“In 2015, we had a mediocre year for the stock that we had and the number of horses we had,” said Gaudet. “So we said, ‘Look, we’re going to give this six months. If we can’t do half as good a job as my father did for 30 years, we’re not going to embarrass him or ourselves. But let’s give ourselves the best opportunity to do this ourselves, the way we want to.’”

They set goals and met them, exceeding them in several cases. They wanted to have a horse good enough to run at Saratoga, and they ended up running not one but two at the Spa’s summer meeting. They didn’t win, but they got there.

Gaudet also wanted to win two races in one day, but on November 6, she went one better, winning three races at Laurel’s Claiming Crown Preview day, one of them with the consistent John Jones, who won five races for Gaudet after she claimed him mid-year, including his first two stakes wins. John Jones, currently rehabbing from a minor injury, will miss this weekend’s festivities at Laurel.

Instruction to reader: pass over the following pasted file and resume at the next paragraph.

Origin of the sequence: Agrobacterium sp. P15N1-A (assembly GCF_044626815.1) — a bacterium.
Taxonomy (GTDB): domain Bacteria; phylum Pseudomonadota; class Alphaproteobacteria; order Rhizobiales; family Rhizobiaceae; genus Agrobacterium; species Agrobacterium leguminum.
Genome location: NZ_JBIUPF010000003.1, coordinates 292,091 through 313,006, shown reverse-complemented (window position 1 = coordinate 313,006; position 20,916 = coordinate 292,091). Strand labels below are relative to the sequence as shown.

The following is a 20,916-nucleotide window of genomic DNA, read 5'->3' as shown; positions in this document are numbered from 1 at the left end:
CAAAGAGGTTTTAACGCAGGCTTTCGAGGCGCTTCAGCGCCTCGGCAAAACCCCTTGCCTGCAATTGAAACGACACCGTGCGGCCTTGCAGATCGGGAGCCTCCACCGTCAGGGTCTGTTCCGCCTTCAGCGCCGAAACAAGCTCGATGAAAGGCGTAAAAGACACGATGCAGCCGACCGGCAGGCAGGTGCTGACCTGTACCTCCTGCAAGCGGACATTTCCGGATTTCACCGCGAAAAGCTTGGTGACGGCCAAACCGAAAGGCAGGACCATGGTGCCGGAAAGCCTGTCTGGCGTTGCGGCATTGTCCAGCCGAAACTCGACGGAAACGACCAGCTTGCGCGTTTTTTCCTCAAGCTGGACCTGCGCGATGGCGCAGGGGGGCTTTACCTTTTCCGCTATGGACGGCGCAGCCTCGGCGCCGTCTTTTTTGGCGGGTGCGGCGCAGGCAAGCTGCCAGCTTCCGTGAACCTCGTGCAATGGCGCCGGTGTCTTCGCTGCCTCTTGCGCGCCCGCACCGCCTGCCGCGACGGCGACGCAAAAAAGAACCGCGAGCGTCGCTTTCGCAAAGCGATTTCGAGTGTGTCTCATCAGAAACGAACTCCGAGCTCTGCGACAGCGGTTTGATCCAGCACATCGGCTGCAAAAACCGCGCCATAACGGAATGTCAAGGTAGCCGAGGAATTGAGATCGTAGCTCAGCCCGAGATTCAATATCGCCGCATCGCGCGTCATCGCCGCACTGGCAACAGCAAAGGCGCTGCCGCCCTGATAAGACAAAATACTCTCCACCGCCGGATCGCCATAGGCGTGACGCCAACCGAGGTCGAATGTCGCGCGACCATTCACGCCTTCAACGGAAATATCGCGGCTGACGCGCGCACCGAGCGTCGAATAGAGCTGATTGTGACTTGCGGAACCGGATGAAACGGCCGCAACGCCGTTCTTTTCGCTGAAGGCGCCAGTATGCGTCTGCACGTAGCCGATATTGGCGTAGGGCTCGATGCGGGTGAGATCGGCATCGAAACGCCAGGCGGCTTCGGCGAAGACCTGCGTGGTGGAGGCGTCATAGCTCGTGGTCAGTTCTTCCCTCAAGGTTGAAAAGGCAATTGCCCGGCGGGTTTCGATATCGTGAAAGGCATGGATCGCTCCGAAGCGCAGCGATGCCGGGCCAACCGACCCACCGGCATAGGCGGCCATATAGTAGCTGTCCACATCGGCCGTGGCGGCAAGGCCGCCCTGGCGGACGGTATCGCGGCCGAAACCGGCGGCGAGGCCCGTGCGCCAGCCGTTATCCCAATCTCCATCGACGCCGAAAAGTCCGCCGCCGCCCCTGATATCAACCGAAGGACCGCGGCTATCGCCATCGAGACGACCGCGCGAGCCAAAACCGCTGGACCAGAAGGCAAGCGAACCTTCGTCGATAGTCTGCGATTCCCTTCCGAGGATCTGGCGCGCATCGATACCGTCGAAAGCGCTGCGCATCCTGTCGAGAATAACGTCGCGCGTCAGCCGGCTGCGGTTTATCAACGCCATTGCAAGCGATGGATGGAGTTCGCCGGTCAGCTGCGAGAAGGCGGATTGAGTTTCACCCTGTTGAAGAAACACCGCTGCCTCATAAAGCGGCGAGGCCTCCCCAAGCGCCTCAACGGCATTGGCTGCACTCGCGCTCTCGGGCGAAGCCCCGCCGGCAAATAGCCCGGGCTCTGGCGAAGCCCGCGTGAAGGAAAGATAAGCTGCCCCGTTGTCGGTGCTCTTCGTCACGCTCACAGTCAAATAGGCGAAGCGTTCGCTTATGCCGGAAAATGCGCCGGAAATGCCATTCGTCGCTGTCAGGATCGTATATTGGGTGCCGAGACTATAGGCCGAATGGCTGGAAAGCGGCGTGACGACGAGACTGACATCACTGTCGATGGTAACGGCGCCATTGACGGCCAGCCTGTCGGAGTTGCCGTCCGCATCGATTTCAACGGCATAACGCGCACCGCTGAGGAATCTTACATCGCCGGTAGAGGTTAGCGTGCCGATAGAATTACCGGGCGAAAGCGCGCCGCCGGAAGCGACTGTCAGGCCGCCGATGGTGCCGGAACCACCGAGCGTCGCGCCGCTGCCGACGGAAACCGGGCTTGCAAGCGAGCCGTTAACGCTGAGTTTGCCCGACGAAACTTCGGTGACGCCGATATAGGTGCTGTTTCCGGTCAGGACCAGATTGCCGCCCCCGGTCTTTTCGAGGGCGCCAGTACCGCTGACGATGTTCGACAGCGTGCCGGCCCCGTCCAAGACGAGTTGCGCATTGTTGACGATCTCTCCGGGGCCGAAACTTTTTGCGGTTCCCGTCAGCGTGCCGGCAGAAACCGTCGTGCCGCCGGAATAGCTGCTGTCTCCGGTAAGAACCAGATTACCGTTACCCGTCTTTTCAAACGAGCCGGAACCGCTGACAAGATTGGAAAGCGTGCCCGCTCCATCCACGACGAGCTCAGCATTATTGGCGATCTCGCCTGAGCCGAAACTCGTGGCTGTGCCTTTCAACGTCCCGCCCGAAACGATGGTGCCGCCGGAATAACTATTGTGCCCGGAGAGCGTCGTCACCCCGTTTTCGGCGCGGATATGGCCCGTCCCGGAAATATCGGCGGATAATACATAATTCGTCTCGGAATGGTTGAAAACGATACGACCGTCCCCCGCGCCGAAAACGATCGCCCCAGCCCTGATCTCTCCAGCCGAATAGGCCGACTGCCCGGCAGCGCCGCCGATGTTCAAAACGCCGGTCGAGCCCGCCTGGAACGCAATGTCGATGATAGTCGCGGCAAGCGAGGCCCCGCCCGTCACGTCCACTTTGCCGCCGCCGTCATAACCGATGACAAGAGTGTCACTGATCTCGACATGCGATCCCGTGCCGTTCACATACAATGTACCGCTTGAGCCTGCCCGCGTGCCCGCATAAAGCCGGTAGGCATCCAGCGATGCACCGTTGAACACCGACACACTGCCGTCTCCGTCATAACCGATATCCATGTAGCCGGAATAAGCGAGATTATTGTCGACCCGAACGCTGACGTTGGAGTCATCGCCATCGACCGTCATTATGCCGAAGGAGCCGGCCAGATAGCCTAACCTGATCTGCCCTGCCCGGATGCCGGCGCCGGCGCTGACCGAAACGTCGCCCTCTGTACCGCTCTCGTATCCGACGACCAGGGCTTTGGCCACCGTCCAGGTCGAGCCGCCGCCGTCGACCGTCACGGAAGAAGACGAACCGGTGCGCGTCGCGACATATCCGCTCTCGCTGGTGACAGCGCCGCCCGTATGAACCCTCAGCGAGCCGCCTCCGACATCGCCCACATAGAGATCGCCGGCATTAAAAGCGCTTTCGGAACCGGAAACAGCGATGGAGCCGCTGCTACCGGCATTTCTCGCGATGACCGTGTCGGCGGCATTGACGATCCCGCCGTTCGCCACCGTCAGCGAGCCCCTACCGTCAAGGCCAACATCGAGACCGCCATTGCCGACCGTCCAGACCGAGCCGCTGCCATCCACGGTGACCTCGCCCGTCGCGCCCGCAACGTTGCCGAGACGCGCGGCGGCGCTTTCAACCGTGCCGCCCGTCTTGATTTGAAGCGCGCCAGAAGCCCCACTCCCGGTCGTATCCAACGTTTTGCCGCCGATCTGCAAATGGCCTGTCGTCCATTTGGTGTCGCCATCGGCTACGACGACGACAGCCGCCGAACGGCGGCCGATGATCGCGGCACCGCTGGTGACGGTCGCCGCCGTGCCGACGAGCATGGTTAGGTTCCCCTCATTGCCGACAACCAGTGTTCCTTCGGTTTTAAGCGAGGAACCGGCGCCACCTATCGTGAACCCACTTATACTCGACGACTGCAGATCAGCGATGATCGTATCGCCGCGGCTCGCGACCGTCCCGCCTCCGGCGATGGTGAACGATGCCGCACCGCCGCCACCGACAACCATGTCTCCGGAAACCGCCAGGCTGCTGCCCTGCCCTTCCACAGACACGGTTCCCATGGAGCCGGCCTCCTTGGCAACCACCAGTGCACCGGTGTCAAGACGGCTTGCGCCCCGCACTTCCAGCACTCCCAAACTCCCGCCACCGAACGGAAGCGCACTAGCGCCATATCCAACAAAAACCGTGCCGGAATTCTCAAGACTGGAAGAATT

Despite her pedigree and her lifelong experience at the track, Gaudet admits that she’s faced some resistance on a backstretch with few other women trainers. She remembered two male trainers telling her that she had no shot at success unless she came to work as his assistant before going out on her own.

“’You’re not going to get the opportunities unless you work for a trainer like me and I essentially hand them to you,’” she remembered them saying.

In another example, she recalled a jockey’s agent that refused to return her phone calls…until she started winning, and now she hears from him regularly, asking if she’s got anything his client might ride. The answer is always, said Gaudet, “No.”

“It’s comical now,” she said. “But it’s sad that you have to go through that.”

Eppler faced a different kind of resistance as she tried to break into racing. Though her grandfather had owned Thoroughbreds, he hadn’t been particularly successful, and Eppler’s parents were dead-set against her getting involved with horses. Her grandfather’s horses lived at the house where she grew up, and she was immediately smitten, begging for a pony, a request that was never granted.

She did end up taking a few lessons as a child, but as she got older, she befriended people who had horses just so she could be around them. Through various relationships she learned to ride and eventually to gallop, and she was given a seven-year-old retired Thoroughbred by the boyfriend of one of her friends. She was able to board him for free in exchange for doing barn chores.